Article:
Movies rarely intersect with real life. Usually, flights of fancy, convolutions and other heightened dramatic moments abound, reminding us that we're engaged in an escapist universe.
The films of Ira Sachs ("Keep the Lights On") stand against that notion.
The New York writer-director's latest, "Love is Strange," stars Alfred Molina and John Lithgow as a long-term couple facing a crisis after they get married and Molina's George loses his job at a Catholic school.
The film, opening Friday, unfolds in small, subtle moments that collectively comprise what Sachs calls "a multigenerational epic story but told in a cramped, tiny New York apartment."
The movie follows George and Lithgow's Ben as they are faced with the classic New York struggle of finding a suitable new pad once George's firing forces them to downsize.
The filmmaker is inspired by Woody Allen's classic Gotham pictures but "we were telling the story of a very different New York, a New York where money is really always a question, and that stability is based somewhat on economics and laws and these things that I think many people can relate to," Sachs says.
The realistic approach extends to Sachs' treatment of the film's central, loving relationship and their connection with characters played by a tight-knit ensemble including Marisa Tomei and Charlie Tahan. They don't always say or do the right thing and sometimes the precise words just aren't there.
"It's a testament to the quality of the writing and the understanding of the writers Ira Sachs and Mauricio Zacharias and also with Ira's direction, they understand that this is what life really does look like in real life, in our own lives, at moments of great crisis or great intensity or great emotion. We find ourselves saying things like, 'I don't know what to say,' or 'I can't find the words,' or 'I'm speechless," Molina says.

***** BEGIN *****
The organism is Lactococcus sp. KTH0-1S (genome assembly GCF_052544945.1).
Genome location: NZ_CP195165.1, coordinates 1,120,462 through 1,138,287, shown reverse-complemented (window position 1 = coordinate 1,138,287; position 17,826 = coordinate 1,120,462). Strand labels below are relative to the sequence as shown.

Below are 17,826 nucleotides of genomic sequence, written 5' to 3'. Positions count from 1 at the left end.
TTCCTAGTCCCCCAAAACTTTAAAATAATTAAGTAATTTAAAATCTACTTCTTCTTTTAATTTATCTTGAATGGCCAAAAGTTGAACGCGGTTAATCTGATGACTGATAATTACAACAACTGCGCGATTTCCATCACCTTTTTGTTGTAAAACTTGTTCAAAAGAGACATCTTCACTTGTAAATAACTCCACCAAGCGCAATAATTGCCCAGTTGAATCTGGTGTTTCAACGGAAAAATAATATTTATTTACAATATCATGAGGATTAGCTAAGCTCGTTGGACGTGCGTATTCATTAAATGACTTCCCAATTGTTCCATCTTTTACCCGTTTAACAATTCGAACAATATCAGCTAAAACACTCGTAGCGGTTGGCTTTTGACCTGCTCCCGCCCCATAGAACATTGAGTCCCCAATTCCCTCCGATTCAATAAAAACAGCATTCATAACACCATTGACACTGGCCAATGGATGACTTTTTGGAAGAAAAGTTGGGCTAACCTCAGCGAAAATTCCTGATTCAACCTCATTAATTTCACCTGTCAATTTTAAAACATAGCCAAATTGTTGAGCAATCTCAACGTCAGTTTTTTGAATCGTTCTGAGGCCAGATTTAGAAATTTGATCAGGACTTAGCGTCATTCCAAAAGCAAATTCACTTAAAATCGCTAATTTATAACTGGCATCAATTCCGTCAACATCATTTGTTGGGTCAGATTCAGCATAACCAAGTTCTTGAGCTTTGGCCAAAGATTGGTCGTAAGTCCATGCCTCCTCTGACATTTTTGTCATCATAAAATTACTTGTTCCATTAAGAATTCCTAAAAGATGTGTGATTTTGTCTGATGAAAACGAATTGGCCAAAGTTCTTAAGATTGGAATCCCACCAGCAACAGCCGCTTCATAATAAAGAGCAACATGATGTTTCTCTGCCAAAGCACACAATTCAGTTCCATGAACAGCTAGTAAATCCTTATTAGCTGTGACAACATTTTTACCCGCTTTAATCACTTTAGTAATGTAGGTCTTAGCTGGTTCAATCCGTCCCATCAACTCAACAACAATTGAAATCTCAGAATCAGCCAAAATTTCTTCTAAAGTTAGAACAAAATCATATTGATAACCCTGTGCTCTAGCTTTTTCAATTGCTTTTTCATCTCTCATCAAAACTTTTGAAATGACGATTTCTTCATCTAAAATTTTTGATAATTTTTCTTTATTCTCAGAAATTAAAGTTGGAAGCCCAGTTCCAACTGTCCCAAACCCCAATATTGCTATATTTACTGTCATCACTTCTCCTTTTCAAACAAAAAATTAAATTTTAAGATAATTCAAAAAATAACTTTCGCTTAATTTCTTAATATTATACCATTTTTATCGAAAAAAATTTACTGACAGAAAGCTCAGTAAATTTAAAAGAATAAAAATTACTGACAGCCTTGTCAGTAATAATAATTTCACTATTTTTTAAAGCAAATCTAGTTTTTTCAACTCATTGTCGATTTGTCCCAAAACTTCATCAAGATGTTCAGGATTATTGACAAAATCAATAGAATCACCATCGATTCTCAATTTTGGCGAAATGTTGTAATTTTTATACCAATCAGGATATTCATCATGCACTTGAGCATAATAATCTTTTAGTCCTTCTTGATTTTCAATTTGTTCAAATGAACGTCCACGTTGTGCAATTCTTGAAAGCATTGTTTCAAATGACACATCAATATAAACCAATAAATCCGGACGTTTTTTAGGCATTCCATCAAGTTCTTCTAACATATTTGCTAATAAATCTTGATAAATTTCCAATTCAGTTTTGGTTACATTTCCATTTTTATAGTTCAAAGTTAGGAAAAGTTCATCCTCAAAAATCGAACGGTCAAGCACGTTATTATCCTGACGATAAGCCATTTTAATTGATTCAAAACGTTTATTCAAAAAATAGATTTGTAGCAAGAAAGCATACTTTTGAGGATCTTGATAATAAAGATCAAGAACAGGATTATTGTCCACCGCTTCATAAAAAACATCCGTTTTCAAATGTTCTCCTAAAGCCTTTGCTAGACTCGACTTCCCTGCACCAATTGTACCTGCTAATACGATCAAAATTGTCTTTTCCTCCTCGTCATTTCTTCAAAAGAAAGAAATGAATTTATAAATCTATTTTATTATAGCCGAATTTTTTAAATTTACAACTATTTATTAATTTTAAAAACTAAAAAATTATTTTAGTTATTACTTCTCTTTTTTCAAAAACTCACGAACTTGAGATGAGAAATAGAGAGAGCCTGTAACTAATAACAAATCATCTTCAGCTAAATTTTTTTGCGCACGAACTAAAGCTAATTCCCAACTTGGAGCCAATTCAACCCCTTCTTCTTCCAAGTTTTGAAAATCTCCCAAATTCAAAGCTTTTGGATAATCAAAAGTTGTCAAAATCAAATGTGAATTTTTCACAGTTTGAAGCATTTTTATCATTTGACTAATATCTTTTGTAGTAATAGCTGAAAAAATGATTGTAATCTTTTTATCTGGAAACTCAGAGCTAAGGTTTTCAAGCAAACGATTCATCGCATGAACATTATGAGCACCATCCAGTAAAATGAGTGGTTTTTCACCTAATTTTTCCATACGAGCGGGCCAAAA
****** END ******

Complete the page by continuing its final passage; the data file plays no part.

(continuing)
The film is, of course, by a gay filmmaker and about a gay couple and as such will be automatically considered in terms of where it fits along that cinematic spectrum as well as for its portrayal of same-sex marriage. Molina cautions against simplifying it, though.
"I think we've certainly made a little contribution to the cultural discussion that's going on right now," he says. "It was worth doing just for that. But I think ultimately the film isn't a polemic; it's not a political movie in that sense. It's certainly a film that exists in a very specific cultural moment and, as I said, it's making its contribution to the debate. But I don't think it's a political movie. I think it's a movie about love and the strength of love and the endurance of love and I think that's a very universal theme."
Depictions of everyday minutiae, entire scenes comprised of ordinary moments, take on significant emotional resonance in Sachs' vision.
"One of my goals and what I attempt to achieve in cinema is to make the ordinary extraordinary," Sachs adds. "The film is called 'Love is Strange' and to me that's because love is very magical and very, very, very unique for each of us. We experience it as if we are always the center of our stories and in doing that I think you want to talk about the everyday ways in which intimacy is played out."